Category Archives: uncategorized


The “Statewide Veterans Diversion Program,” legislation sponsored by South Jersey’s Sen. Jeff Van Drew to help veterans and active military who are nonviolent offenders to get treatment rather than prison time, was approved by the Senate Military and Veterans Affairs Committee by a 4-0 vote at a hearing in Trenton on June 9. The bill now heads to the Senate Budget and Appropriations Committee for consideration.

“Military servicemen and women, as well as veterans, often end up in the criminal justice system as a result of invisible wounds they suffer related to their service,” said Sen Van Drew, who represents Cape May, Cumberland and Atlantic Counties in the Legislature. “Given all they have done for our country, it is our responsibility to provide these individuals with the assistance and treatment they need to get on their feet and live as productive members of society.”

Under the bill, S-307, those eligible for the “Veterans Diversion Program” would be veterans or active military service members with a prior  diagnosis of service-related mental illness or for whom a law enforcement officer or prosecutor has a significant belief has a mental illness based on behaviors exhibited during the commission of the offense, while in custody, or based on information provided by family members or associates during the investigation. Active duty members include members of the National Guard and Reserve components who have served on active military duty in any combat theater or area of hostility.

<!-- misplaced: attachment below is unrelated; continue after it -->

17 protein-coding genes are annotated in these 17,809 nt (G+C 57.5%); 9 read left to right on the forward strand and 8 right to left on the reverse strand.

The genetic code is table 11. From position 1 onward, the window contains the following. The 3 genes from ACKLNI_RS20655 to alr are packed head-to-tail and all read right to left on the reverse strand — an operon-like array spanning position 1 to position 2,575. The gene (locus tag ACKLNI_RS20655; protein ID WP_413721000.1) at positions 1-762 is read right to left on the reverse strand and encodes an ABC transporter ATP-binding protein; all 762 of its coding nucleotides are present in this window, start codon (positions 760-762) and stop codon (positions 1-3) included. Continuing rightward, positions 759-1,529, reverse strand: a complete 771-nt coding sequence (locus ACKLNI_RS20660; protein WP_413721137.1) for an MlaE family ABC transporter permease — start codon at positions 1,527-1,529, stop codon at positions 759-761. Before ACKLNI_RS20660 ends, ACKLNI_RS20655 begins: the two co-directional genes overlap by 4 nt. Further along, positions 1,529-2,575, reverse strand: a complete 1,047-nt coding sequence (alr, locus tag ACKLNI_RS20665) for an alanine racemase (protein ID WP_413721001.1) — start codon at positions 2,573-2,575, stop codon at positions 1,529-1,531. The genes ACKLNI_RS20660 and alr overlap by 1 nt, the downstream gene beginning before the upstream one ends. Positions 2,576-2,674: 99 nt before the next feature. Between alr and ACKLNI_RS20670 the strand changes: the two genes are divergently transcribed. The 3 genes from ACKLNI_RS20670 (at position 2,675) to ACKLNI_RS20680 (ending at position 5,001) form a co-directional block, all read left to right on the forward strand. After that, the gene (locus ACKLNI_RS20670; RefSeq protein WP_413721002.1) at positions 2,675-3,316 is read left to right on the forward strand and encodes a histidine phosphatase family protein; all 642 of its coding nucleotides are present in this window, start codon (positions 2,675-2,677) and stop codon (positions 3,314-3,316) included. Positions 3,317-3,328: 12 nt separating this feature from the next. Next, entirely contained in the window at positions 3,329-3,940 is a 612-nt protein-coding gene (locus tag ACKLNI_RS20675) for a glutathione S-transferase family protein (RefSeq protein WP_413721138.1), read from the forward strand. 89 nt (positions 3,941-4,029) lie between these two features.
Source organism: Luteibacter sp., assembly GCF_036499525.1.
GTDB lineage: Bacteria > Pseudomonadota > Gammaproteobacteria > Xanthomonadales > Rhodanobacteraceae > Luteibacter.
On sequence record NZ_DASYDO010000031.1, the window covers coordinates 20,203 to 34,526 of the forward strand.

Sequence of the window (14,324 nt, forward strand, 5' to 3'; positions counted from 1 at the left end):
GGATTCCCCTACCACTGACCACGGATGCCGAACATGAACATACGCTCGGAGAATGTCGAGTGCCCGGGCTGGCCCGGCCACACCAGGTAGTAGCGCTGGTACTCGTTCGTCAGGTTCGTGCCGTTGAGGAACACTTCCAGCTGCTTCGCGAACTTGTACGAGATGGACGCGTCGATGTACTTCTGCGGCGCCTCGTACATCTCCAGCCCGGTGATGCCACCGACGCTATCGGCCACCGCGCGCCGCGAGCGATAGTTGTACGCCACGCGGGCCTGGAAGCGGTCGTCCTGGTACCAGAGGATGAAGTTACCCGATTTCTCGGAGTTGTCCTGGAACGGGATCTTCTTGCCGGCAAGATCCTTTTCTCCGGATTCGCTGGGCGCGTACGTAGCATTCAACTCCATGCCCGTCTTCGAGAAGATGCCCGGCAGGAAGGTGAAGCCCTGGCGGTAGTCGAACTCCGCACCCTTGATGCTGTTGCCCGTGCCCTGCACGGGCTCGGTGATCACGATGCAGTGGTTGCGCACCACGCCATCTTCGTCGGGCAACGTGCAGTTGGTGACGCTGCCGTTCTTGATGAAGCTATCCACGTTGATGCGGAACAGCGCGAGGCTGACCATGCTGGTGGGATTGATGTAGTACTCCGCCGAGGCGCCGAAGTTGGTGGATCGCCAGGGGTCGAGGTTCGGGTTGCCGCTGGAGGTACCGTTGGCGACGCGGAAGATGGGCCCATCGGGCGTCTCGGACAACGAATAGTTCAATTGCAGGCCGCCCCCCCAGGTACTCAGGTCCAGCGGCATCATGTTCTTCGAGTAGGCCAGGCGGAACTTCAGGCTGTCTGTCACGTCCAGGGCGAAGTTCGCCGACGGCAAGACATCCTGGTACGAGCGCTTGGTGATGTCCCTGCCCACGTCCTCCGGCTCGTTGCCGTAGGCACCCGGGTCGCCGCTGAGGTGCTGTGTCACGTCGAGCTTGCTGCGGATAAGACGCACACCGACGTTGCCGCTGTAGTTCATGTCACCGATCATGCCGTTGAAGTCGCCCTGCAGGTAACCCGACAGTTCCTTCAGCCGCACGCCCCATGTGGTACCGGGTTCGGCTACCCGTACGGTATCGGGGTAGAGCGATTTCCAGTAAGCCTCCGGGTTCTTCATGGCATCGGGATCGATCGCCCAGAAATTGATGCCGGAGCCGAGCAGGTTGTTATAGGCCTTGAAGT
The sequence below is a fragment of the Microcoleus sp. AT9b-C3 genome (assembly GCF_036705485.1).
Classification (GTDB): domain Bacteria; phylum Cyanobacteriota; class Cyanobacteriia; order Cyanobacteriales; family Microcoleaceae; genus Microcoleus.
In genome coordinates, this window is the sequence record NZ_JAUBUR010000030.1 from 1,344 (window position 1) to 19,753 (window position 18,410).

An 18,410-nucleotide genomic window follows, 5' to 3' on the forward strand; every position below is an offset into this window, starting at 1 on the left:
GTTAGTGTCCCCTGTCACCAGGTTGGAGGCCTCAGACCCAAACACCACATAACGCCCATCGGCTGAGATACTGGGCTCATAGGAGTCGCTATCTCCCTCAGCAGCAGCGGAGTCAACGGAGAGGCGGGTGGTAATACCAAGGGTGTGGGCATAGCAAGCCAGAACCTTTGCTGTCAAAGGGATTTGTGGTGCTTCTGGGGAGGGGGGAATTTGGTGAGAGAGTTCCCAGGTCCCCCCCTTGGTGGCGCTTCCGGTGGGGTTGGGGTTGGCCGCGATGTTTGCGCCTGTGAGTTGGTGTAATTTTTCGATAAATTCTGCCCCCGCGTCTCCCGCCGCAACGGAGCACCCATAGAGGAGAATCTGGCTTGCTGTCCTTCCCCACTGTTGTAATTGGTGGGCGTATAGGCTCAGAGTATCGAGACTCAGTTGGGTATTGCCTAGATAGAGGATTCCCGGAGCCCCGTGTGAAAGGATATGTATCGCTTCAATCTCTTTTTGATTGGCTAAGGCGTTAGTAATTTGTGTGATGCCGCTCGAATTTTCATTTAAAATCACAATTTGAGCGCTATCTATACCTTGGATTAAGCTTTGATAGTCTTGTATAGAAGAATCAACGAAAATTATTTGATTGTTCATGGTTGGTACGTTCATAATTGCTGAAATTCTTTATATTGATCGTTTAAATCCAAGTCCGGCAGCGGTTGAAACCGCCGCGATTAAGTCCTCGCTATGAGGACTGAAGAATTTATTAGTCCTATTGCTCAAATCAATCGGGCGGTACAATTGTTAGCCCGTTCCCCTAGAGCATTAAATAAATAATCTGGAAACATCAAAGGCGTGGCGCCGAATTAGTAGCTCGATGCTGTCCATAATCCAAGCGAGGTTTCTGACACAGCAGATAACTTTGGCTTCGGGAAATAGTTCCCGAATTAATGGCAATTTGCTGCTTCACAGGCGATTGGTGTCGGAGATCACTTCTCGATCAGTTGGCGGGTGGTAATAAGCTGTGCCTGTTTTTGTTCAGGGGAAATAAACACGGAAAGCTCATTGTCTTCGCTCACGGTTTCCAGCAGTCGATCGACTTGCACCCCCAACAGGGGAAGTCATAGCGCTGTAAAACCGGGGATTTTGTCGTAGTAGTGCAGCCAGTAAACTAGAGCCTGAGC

Among those who testified at the hearing on the legislation were Joe Griffies, host of “The Welcome Home Show,” a program for and about veterans on WIBG Radio; Jack Fanous, Director of The G.I. Go Veterans Transition Center of Newark and The G.I. Go Fund; attorneys Thomas Roughneen and William Dennis Brown, Jr., a Navy SEAL and Iraq veteran; and Robert McNulty, Sr., chairman of the Government Affairs Committee of the New Jersey State Council of the Vietnam Veterans of America.

In a passionate speech about why veterans courts are needed in New Jersey, Griffies cited the case of a veteran who was arrested for driving down the center of a highway instead of the appropriate lane. Griffies said that was the way veterans drove in Iraq and Afghanistan to avoid the IEDs (bombs) that were planted in the driving lanes in those countries to kill American servicemen and women.

He concluded by noting that New Jersey is one of only 12 states throughout the country that does not have veterans courts — “and we have to do better.”

McNulty said that programs have been developed in recent years “to avoid unnecessary incarceration of veterans who have deployed to war and subsequently developed mental health problems. The programs aim to assist veterans who become involved in the justice system to get treatment for mental health problems that may exist– especially for veterans returning from Afghanistan and Iraq.”